"I worked on it for ever," Michael Pollan, the author, recalls. "I spent a
couple of months persuading them [Monsanto] to co-operate.

"When I got into it, I was just shocked. I come from New England, where the
farms are really small." Monsanto took him to the vast potato farms of the
west, where the transgene Bt potatoes were one way to cut down the use of
pesticides and herbicides, which were not only toxic, but ruinously
expensive. He met farmers who felt "trapped by the chemical inputs required
to extract the high yields they must achieve in order to pay for the
chemical inputs they need. The economics were daunting: a potato farmer in
south-central Idaho will spend roughly $1,965 an acre (mainly on chemicals,
electricity, water and seed) to grow a crop that, in a good year, will earn
him maybe $1,980."

Anybody who reads Pollan's accounts of farmers trapped between chemical and
transgenic technologies - neither method strictly chemical-free, both
dependent on science that the farmers did not understand - is likely to
conclude that organic farming looks very appealing.

The bombshell was Pollan's explanation of how transgenic products could be
entering the food chain unlabelled. Pollan found that the gene was not
considered a "food additive" but a pesticide. It was therefore not under
Food and Drug Administration (FDA) jurisdiction. He was referred to the
Environmental Protection Agency (EPA). "When I called the EPA," he wrote,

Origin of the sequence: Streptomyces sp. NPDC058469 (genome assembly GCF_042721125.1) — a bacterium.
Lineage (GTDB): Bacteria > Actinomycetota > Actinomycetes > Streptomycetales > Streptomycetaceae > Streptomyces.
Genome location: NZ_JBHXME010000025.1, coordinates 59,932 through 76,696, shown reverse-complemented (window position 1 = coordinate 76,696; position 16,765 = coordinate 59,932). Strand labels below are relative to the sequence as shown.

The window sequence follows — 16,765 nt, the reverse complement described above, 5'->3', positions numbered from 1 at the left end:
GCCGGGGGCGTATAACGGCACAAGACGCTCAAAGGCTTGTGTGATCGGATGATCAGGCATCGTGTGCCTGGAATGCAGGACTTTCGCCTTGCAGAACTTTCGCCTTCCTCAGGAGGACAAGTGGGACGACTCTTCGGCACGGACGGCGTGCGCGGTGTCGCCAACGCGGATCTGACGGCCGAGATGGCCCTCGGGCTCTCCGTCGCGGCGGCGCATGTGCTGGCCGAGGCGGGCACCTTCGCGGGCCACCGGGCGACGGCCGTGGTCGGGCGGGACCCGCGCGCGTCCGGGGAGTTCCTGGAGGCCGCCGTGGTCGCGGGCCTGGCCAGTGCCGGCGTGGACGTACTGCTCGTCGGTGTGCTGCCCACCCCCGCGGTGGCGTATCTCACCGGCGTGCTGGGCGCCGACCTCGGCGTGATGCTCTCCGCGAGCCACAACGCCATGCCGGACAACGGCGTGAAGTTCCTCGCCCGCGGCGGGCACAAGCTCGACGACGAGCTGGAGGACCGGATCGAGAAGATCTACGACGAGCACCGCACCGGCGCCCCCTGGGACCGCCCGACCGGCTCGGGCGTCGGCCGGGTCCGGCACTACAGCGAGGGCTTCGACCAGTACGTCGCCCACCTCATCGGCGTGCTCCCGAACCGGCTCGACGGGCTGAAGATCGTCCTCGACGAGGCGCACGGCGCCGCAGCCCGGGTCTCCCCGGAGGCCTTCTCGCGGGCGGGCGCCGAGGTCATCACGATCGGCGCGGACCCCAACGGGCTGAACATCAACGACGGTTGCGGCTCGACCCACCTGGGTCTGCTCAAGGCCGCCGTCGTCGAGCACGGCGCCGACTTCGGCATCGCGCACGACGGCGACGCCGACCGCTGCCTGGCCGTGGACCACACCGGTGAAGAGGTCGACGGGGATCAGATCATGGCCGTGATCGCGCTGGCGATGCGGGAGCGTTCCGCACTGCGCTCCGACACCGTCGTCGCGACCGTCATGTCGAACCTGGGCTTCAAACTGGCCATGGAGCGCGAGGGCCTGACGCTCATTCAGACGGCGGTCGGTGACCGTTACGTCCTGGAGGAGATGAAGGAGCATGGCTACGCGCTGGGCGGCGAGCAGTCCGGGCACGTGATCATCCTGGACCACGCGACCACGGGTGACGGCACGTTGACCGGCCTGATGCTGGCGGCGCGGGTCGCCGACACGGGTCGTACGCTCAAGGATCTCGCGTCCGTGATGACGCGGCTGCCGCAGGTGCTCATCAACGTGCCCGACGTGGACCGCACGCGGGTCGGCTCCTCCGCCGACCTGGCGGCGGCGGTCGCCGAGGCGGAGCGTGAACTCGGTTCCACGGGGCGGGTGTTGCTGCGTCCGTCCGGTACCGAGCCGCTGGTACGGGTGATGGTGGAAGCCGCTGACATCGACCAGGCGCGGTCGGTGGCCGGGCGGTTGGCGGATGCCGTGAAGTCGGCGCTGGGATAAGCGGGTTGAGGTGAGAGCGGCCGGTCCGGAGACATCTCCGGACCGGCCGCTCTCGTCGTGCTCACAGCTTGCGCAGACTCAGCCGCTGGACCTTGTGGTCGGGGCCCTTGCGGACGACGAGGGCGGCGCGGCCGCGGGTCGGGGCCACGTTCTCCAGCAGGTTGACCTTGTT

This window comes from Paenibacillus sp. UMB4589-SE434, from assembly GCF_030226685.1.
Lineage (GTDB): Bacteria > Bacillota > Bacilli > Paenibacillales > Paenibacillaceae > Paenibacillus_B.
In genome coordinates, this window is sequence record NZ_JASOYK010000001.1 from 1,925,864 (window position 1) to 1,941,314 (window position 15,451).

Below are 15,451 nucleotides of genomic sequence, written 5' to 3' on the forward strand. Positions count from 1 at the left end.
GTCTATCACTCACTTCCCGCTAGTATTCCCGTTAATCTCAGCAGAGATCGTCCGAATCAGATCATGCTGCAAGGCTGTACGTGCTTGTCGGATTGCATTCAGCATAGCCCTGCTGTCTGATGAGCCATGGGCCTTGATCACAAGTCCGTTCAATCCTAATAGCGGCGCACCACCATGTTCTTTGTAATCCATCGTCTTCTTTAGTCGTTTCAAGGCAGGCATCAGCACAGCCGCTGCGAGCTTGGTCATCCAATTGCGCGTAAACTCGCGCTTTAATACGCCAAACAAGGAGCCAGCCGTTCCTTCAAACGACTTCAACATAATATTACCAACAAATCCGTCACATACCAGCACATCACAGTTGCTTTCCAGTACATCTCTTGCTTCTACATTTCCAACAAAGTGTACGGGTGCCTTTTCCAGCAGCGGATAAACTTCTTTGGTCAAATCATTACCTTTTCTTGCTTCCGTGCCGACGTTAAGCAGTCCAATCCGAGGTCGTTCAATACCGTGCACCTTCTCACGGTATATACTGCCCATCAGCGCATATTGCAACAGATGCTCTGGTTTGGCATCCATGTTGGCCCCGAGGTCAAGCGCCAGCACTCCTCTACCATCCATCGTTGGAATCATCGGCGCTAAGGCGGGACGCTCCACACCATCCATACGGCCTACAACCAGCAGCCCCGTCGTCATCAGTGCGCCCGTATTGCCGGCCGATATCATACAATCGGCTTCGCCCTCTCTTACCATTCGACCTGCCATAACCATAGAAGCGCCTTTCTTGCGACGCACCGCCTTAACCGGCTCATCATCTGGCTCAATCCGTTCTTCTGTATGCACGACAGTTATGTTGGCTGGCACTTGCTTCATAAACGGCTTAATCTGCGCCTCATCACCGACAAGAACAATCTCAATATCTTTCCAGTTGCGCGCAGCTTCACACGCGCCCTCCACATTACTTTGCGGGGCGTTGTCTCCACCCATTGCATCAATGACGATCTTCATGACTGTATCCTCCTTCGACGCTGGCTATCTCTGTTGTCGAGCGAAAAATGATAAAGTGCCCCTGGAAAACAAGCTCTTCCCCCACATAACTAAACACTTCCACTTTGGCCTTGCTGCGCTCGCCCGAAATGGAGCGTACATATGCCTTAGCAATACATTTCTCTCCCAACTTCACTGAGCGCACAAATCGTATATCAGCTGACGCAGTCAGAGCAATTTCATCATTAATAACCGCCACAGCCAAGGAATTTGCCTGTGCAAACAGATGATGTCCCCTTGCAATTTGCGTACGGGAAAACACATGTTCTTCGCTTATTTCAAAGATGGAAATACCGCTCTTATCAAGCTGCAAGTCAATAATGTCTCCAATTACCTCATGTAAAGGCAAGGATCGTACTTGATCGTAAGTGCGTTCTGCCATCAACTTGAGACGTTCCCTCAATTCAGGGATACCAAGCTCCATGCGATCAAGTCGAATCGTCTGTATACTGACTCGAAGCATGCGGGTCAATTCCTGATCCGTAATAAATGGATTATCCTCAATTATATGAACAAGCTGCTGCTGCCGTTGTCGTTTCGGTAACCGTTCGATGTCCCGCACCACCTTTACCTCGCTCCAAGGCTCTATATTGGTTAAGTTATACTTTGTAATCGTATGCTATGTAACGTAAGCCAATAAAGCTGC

"and asked if the agency had tested my Bt potatoes for safety as a human
food, the answer was . . . not exactly. It seems the EPAworks from the
assumption that if the original potato is safe and the Bt protein added to
it is safe, then the whole New Leafpackage is presumed to be safe."

"This is a regime set up by the former Republican vice-president Dan Quayle,
an enemy of regulation," Pollan explains to me. "Every agency thought it was
the job ofthe next agency."

Legislators have slept through the controversy, say critics of GM. "The
Democratic Party has decided this is one ofthe star technologies that it
wants to support," says Pollan. "You just don't get a meaningful political
debate when both political parties are on the same side."

But media interest has perked up since Pollan's article. Reports critical of
Monsanto have appeared in the mainstream media, not least onABC nightly
news, and in Time and the Washington Post. Accordingto Ronnie Cummins, two
separate lawsuits are being f~led, one demanding bovine growth hormone be
withdrawn from the market, the other that all crops containing the Bt gene
be banned. He is still relishing a recent Monsanto humiliation, an own-goal
in which the corporation lobbied to change organic standards to accept
transgene crops. The bigger the humiliation in Europe, and the more
controversy about GM food production, Cummins thinks, the better for
America. "I think we're going to see a situation in the US where organic -
real organic - is going to be a gigantic market," he says.